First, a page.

Needless to say, I'm happy--it's the first time I've ever patched the core and they're already excited. :^) I thought I'd get a few "oh, that's cool"s, some style critiques, and enough experience to confidently patch the core--not the first feature for the next version of the language.

      =cut
      --Brent Dax
      There is no sig.

        congrats, BrentDax. that is *very* cool.

        ~Particle ;

Re: Default subroutine parameters
by stephen (Priest) on Apr 22, 2002 at 18:52 UTC

    The "defined" method is the best way, but there's a way to have your cake and eat it too, for a price... just define a sub that processes your arguments, filling in as necessary. Like so:

    ## ## _fd() ## ## Arguments: ## ARGUMENTS: arrayref -- The arguments to a subroutine ## DEFAULTS: arrayref -- The defaults for those arguments ## ## Returns: ## list -- The elements of ARGUMENTS. Any elements in ARGUMENTS ar +e replaced ## by the corresponding element in DEFAULTS. ## sub _fd { my ($args, $defaults) = @_; my @filled = (); foreach (0 .. max($#$args, $#$defaults)) { push @filled, ( defined( $args->[$_] ) ? $args->[$_] : $defaults-> +[$_] ); } return @filled; } sub max { ($_[0] > $_[1]) ? $_[0] : $_[1]; }
    Then, in the rest of your code, you can just run your subroutines through _fd(), like so:
    ## ## test_default() ## ## Arguments: ## $name: string -- Somebody's name. (Optional) ## ## Prints "Hello my name is $name". Name defaults to "ben". ## sub test_default { my ($name) = _fd(\@_, ["ben"]); print "Hello my name is $name\n"; }

    Then, test_default('luke') prints "Hello my name is luke", while test_default() prints "Hello my name is ben". There's some overhead to calling subroutines and doing list processing all the time, but you can use it most of the time.

    Update: After thinking about this for a while, I figured out a way to use theDamian's Attribute::Handlers and a small amount of symbol-table work to give Perl a default attribute: Attribute::Default.

    use base 'Attribute::Default'; sub test_default : default('ben') { my ($name) = @_; print "Hello my name is $name\n"; }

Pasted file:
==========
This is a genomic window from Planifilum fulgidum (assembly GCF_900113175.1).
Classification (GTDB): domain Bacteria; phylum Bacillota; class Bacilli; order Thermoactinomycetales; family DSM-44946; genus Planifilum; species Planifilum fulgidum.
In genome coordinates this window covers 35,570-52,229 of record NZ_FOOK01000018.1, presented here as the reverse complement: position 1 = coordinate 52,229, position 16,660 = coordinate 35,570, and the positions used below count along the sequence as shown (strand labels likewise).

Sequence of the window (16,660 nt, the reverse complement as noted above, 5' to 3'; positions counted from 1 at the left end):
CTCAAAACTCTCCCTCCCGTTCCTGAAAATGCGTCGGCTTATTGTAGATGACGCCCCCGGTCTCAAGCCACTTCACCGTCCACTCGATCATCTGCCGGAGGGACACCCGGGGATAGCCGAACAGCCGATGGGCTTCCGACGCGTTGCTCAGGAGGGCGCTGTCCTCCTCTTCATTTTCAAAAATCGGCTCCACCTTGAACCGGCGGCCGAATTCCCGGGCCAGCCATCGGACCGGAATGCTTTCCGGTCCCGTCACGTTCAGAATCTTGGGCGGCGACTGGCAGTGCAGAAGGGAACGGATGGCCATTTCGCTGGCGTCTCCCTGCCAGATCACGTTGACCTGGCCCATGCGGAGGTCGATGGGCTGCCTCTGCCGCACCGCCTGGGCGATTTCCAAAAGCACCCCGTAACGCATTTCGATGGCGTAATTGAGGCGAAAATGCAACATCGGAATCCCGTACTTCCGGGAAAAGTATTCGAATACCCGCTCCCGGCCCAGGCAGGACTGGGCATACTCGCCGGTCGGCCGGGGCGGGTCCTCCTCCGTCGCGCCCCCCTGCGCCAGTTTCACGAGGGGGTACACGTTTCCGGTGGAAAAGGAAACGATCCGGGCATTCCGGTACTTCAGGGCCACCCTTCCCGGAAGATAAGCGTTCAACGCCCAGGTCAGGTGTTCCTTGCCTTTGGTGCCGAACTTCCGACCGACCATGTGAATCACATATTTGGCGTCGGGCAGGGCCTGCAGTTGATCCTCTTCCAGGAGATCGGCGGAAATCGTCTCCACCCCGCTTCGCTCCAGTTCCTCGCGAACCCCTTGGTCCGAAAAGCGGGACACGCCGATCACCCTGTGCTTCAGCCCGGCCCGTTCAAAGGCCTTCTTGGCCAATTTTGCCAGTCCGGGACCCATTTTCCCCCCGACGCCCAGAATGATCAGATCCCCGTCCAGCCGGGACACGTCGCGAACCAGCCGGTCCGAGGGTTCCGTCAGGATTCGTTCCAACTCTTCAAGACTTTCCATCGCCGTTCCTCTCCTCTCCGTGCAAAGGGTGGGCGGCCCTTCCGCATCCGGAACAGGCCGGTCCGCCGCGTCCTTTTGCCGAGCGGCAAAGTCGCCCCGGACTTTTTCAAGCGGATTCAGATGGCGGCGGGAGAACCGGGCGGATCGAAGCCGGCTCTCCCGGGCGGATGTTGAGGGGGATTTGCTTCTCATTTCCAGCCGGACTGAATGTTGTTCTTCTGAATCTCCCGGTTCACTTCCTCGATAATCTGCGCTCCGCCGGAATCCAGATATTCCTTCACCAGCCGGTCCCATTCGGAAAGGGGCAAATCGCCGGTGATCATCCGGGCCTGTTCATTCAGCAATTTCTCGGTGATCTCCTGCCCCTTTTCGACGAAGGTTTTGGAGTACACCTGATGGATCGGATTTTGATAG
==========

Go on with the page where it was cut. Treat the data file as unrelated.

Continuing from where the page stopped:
stephen

Re: Default subroutine parameters
by trs80 (Priest) on Apr 22, 2002 at 22:47 UTC
    Here is the manner in which I would approach this based on the (what appears to be) non OO Perl you posted. The assignment of the values could be shorten based on some of the other posts. In reviewing the other posts it dawned on me that adding anonymous hash refs might make this more confusing so apology in advance if it does.
    use Data::Dumper; use strict; # here is our default values for various # parameters. We set this up so we have # a central spot to set defaults, or # you could say a poor mans conf routine. our $defaults = { call_it => { incoming => 'text', argument => 'value', parameter => 'hello' }, call_this => { incoming => 'text', argument => 'value', parameter => 'hello' }, }; # call our sub passing an anonymous hashref call_it( { incoming => 'html' } ); sub call_it { # pull off our first value which is our hashref my $args = shift; # loop through what should be our defaults # based on our defaults hashref above foreach (keys %{$defaults->{call_it}}) { $args->{$_} ||= $defaults->{call_it}{$_} } # print out our new args # complete with our defaults and our # passed parameter preserved. print Dumper($args); } # below we move the assignment into another sub # this helps if we are going to be doing this often # another reason to do this is so that if you # make changes to how you merge the parameters # with the defaults you only have to edit this # one sub vs. replacing every copy and paste # of it. # here is our assignment function sub assign_defaults { my ($hashref,$sub) = @_; foreach (keys %{$defaults->{$sub}}) { $hashref->{$_} ||= $defaults->{$sub}{$_} } return $hashref; } # call our sub call_this( { parameter => 'good bye' } ); # this sub uses the new assign_defaults # as would any other sub that needs it sub call_this { my $args = shift; $args = assign_defaults($args,'call_this'); print Dumper($args); }
Re: Default subroutine parameters
by samgold (Scribe) on Apr 23, 2002 at 03:47 UTC
    Could you check the number of arguments using $#argv and use an if statement to define it or not.
    if ($#argv == 0){ $foo = 'default'; }else { $foo = shift; }
    or something like that. I hope that helps.

    Sam
Re: Default subroutine parameters
by jeffenstein (Scribe) on Apr 23, 2002 at 09:55 UTC

    For subroutines with more than one argument:

    sub mysub { return unless( (@_ % 2) == 0); my %args = ( host => 'localhost', port => 25, @_); # print "Args: host = $args{'host'}, port = $args{'port'}\n"; 1; } mysub( host => 'gatekeeper.dec.com', port => 80) or die "Mysub failed";
Re: Default subroutine parameters
by thelenm (Vicar) on Apr 23, 2002 at 16:15 UTC
    Thank you for all the great replies! I was hoping that maybe there was a nice syntactic shortcut I hadn't thought of, something like // in Perl6, which Particle pointed out. I also did have in mind passing multiple parameters, although my post didn't reflect that. I really appreciate everyone taking the time to post helpful answers! Thanks!
Re: Default subroutine parameters
by Popcorn Dave (Abbot) on Apr 23, 2002 at 17:29 UTC
    Wouldn't it be a better idea to set all your default parametersin your subroutine and let the values be overwritten by the information you pass in? That way you always have your defaults.